Collier man arrested, accused of $180000 home mortgage fraud – Naples Daily News


A Collier County man was arrested last week after he forged signatures to obtain mortgage loans totaling $180,000, state investigators said.

Ben Handa, 53, faces three felony charges of fraudulently obtaining a mortgage loan, scheming to defraud one or more persons obtaining property of $50,000 or more, and scheming to defraud a financial institution, according to court documents.

Deputies arrested Handa on a warrant Friday. He was booked at the Naples Jail Center and posted the $70,000 bail Sunday.

Officials from the Office of Financial Regulation started investigating Handa in October 2015 after they received a complaint filed with the Sheriff’s Office by Fraud Review Counsel Jennifer Lee with Fidelity National Title Group, a title insurance company.

Lee’s complaint alleged Handa obtained two mortgages on a property owned by his sister by forging her name on a deed and transferring the title to a company for which he was the sole responsible person.

The complaint alleged that on July 8, 2014, Taylor Made Lending LLC gave a loan to Green Capital Holdings LLC for $150,000 on a property in the 500 block of 97th Avenue in North Naples.  

Later, on July 25, 2014, Taylor Made Lending made out a second loan to Green Capital Holdings for $30,000 on the same property, according to an affidavit.

Fidelity National Title Group paid $180,000 to the insured lender, Taylor Made Lending, due to the forged deed from Handa’s sister to him, the affidavit states.

Green Capital Holdings was formed two weeks before the transactions took place by Handa, the affidavit states. He was the sole member of Green Capital Holdings and the cash at closing was disbursed to him, according to the affidavit.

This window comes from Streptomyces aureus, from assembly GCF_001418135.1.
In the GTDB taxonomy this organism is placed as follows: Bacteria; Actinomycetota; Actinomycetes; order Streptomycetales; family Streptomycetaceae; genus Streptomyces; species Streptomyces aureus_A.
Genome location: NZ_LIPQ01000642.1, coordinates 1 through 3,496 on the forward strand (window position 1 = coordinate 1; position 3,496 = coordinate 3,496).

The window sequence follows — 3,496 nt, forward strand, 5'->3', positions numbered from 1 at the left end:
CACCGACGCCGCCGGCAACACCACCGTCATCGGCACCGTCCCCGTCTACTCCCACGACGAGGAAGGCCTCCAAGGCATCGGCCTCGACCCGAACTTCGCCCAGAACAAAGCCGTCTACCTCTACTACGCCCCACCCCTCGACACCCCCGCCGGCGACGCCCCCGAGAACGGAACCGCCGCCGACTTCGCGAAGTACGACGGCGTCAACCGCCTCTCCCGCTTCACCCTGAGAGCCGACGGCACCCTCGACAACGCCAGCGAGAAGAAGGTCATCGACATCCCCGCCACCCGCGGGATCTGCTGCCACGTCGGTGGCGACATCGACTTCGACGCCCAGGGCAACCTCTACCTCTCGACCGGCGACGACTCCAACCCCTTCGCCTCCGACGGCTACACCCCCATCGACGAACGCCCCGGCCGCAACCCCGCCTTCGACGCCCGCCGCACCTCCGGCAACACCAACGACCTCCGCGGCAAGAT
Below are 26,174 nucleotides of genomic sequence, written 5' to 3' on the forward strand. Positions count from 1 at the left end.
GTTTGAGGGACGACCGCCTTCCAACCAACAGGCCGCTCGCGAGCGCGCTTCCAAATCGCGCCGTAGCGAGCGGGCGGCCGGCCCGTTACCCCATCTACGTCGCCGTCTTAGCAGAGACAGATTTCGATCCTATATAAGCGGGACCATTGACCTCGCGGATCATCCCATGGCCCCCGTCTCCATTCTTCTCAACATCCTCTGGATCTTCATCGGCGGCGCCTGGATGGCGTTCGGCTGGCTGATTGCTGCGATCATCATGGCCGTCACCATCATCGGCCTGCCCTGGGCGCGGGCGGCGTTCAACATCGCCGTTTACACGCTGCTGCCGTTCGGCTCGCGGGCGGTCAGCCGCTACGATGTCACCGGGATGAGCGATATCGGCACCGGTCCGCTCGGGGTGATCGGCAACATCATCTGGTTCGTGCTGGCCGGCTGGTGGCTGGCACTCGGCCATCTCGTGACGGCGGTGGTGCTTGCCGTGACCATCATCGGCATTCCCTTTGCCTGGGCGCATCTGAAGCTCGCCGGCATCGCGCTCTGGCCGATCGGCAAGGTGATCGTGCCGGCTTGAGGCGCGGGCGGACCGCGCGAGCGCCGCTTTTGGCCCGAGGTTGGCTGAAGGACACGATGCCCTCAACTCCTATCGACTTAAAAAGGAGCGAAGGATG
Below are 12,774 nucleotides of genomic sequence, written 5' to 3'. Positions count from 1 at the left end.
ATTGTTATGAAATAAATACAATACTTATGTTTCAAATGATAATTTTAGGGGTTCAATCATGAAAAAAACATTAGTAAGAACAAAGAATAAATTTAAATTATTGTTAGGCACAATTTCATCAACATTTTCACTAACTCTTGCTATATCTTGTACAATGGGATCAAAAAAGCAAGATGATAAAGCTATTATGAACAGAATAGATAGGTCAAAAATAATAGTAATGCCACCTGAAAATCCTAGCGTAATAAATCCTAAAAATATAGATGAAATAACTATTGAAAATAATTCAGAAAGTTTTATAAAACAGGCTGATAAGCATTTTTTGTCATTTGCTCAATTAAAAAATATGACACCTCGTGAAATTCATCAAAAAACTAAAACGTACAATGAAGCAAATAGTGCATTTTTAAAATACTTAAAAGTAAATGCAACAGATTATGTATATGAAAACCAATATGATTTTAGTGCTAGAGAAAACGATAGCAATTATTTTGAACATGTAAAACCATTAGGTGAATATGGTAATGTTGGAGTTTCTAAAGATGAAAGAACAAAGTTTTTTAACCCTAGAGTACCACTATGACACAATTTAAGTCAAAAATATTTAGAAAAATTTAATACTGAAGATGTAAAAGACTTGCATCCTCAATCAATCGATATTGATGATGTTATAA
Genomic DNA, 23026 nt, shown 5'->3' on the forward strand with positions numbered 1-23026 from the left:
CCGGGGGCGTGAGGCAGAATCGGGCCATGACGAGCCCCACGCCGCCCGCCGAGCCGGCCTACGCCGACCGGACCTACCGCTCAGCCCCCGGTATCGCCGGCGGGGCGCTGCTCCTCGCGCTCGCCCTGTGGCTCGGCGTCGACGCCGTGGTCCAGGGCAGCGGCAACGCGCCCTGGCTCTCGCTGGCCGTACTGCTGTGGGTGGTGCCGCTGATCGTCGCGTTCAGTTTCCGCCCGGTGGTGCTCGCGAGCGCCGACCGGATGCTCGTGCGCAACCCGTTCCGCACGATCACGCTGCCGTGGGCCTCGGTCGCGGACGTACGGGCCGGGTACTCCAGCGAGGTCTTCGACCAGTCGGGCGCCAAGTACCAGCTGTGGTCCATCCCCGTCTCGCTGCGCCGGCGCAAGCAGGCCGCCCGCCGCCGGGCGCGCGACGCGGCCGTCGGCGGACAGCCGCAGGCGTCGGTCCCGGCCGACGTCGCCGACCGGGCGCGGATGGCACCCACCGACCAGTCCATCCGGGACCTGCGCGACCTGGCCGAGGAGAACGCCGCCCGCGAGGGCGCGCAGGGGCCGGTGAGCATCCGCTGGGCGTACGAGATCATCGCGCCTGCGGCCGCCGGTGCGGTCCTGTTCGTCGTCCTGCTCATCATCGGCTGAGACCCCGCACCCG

During a voluntary interview with investigators, Handa admitted signing the loan documents and getting the money. Handa told investigators he is the owner of Green Capital Holdings and “stole the house” from his sister, according to the affidavit.

The day he signed the first loan for $150,000, he had someone “cash PNC Bank starter checks to purchase emeralds,” the affidavit states.

“He received the money, spent it and his sister did not get a nickel of the money,” investigators wrote.

Handa told investigators that he is aware of his sister’s civil lawsuit against him and said she won the judgment and he was evicted from the property, the affidavit states.

In his deposition, Handa said he planned to use the house as collateral to fund Green Capital Holdings, according to the affidavit.

When investigators checked the PNC Bank account tied to Green Capital Holdings, they found two wire transfers from Taylor Made Lending in July 2014, one totaling $133,098.87 and another for $24,233.56.

That account was left with a zero balance as of Aug. 12, 2014, according to the affidavit.

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